We at UCE are beginning a new endeavor that typifies the amazing things that can happen when a community of people follow their instincts and discover new purpose and skills. Just like making stone soup!
An eye-opening beginning came when UCE chose Michelle Alexander’s book The New Jim Crow as a non-fiction book group selection. What a revelation it was to see that mass incarceration was happening in our country more than in any other, and that its roots were in racial bias. What a call to action it was, because it requires a movement to change it.
The New Jim Crow motivated more Community Renewal Society (CRS) training and involvement. CRS gave us the opportunity to have one of its organizers, Marlon Chamberlain, recently released after drug sentencing changes, be part of our discussion of the book. Another CRS member, from Second Unitarian, Megan Selby, agreed to do a workshop with us on the Prison Industrial Complex and what to do about it.
The stone soup was beginning to bubble. The workshop led to the Prisons and Restorative Justice group that led seminars and volunteerism. Jackie Seaman and Jeanne Kerl got involved with Chicago Books for Women in Prison, and brought many of us along. Some started driving families to youth detention centers to visit their young family members. We started getting trained in, and working for, Restorative Justice.
Then Megan Selby approached us with the idea of a UU Prison Ministry. The stone soup miracles continued, with Gail Smith lending her deep experience with the issues. We were joined by others at UCE, 2nd Unitarian, and Beverly Unitarian Church, and received a planning grant from the UUA to develop a UU prison ministry. From that came fundraising training, fundraising that you supported, and progress toward our goal of hiring a quarter time minister to lead the prison aspects of the ministry.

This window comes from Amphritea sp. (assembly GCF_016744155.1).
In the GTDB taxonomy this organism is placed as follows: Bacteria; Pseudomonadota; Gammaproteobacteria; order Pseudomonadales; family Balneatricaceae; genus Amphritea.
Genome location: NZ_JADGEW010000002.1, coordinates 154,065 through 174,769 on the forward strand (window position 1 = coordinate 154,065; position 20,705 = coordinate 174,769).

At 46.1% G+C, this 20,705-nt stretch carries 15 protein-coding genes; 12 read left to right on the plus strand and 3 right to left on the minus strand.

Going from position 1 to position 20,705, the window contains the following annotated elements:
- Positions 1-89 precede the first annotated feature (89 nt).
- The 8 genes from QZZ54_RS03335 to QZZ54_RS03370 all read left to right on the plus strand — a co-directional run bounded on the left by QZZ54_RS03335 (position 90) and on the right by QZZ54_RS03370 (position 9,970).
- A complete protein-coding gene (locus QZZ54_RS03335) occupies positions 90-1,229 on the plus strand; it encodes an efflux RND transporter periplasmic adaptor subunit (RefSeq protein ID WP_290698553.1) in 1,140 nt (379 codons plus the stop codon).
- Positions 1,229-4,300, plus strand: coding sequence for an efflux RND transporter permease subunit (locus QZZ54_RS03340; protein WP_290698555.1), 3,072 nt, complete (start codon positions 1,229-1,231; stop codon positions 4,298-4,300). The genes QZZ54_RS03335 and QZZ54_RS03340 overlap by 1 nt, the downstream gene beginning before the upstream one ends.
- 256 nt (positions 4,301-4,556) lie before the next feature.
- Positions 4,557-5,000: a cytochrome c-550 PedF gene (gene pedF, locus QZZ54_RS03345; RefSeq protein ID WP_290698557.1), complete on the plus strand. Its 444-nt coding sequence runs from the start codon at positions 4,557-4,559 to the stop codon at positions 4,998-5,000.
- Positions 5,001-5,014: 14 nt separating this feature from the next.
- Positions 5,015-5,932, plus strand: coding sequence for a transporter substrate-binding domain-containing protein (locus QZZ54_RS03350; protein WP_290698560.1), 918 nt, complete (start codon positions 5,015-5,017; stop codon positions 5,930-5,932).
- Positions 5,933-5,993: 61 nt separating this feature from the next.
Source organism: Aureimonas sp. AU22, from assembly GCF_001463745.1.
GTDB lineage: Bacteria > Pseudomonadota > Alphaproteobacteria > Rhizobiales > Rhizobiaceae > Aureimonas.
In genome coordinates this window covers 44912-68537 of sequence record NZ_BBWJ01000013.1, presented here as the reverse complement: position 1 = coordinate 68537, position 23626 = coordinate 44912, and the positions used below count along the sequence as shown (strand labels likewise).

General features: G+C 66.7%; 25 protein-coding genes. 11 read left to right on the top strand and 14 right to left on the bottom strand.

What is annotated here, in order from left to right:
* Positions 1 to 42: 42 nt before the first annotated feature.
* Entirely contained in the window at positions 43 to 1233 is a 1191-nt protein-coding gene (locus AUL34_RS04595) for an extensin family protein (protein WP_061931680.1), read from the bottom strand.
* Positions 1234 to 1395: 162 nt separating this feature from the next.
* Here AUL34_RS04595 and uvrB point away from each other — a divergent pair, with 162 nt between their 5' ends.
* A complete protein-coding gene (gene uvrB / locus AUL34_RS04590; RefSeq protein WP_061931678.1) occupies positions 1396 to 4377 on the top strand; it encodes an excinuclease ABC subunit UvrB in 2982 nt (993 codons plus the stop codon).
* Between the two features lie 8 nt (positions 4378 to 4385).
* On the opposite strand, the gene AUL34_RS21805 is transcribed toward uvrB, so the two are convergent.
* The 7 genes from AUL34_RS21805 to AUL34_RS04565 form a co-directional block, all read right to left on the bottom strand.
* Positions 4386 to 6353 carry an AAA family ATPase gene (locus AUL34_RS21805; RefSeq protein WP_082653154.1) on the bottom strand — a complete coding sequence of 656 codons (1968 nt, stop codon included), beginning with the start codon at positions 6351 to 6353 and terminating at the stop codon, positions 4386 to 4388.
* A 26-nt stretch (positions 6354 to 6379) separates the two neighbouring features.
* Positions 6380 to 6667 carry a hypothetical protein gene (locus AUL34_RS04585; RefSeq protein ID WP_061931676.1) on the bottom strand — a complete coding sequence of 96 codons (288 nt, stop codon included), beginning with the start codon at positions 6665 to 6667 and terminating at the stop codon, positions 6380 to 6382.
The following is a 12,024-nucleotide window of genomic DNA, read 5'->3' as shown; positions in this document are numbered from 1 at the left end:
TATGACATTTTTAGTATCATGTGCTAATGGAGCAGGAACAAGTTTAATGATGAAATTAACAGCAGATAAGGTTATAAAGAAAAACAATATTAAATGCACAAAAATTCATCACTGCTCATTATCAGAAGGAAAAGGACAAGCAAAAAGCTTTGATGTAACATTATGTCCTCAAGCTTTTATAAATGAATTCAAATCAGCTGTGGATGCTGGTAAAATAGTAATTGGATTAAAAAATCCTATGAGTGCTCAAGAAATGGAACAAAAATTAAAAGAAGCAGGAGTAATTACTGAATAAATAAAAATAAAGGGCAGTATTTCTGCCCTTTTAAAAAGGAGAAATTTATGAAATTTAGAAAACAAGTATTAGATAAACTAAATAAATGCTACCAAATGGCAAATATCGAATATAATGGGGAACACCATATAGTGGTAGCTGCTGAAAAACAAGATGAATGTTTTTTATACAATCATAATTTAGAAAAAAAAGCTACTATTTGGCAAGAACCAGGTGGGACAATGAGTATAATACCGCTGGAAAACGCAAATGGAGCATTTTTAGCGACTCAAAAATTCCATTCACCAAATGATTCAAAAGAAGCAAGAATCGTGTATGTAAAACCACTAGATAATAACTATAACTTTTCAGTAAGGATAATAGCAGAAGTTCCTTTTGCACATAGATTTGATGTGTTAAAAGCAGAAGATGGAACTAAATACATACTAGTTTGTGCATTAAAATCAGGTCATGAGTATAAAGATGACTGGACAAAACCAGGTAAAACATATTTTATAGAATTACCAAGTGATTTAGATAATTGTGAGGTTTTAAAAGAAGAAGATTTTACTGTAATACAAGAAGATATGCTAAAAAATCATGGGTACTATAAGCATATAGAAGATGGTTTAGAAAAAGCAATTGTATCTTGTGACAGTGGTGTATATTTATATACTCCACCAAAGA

Now we have many UU churches involved, and are developing plans for welcoming congregations for returning citizens, advocacy for restorative alternatives to incarceration, worship services and small group ministry in two Illinois prisons. We will continue the stone soup efforts by asking for your involvement in all aspects of the UU Prison Ministry of Illinois.
All this has happened because of a thriving community of caring people trying to make the world whole. We celebrate this, and praise it, and want it to stay “open for good.”
Reaction to the conference on Income Inequality, held at the church February 20-22, was very positive. Some 139 UU activists, from 34 different congregations and 14 states, attended 37 workshops and talks to learn more about the 2014 UUA Congregational Study Action Item (CSAI) on Escalating Inequality. In a satisfaction survey of attendees, scores ranged 4.5 – 4.8 on a 5-point scale.
Speakers at the conference included Chuck Collins, author of the book ’99 to 1’, Bill Ayers of the Univ. of Illinois at Chicago, and Rev. David Breeden of the First Unitarian Society of Minneapolis. Those at conference shared ideas on how to lobby their state legislatures and how to support workers facing wage theft. They also discussed the possibility of opening a UU credit union and the importance of shopping at worker and retail co-ops.
The conference was timed to provide folks at the conference with information they could use to respond to the congregational poll on the Inequality issue, due to be submitted to the UUA by March 1.
In their response to the poll, members of the UCE Inequality task force said: “We are a justice-minded people. We must work to make society more just and equitable.” We indicated in the survey that members of our Peace & Justice committee are currently working to expand civil protections for former prisoners and to change state tax and wage laws that favor the wealthy.
In the future, the task force said, we plan to continue these activities and to strengthen our ties with the Community Renewal Society, the Chicago interfaith lobbying organization that works on these issues. The task force met recently and started planning activities in these areas. Another planning meeting is scheduled at the church Wednesday, March 25 at 2pm. All are welcome.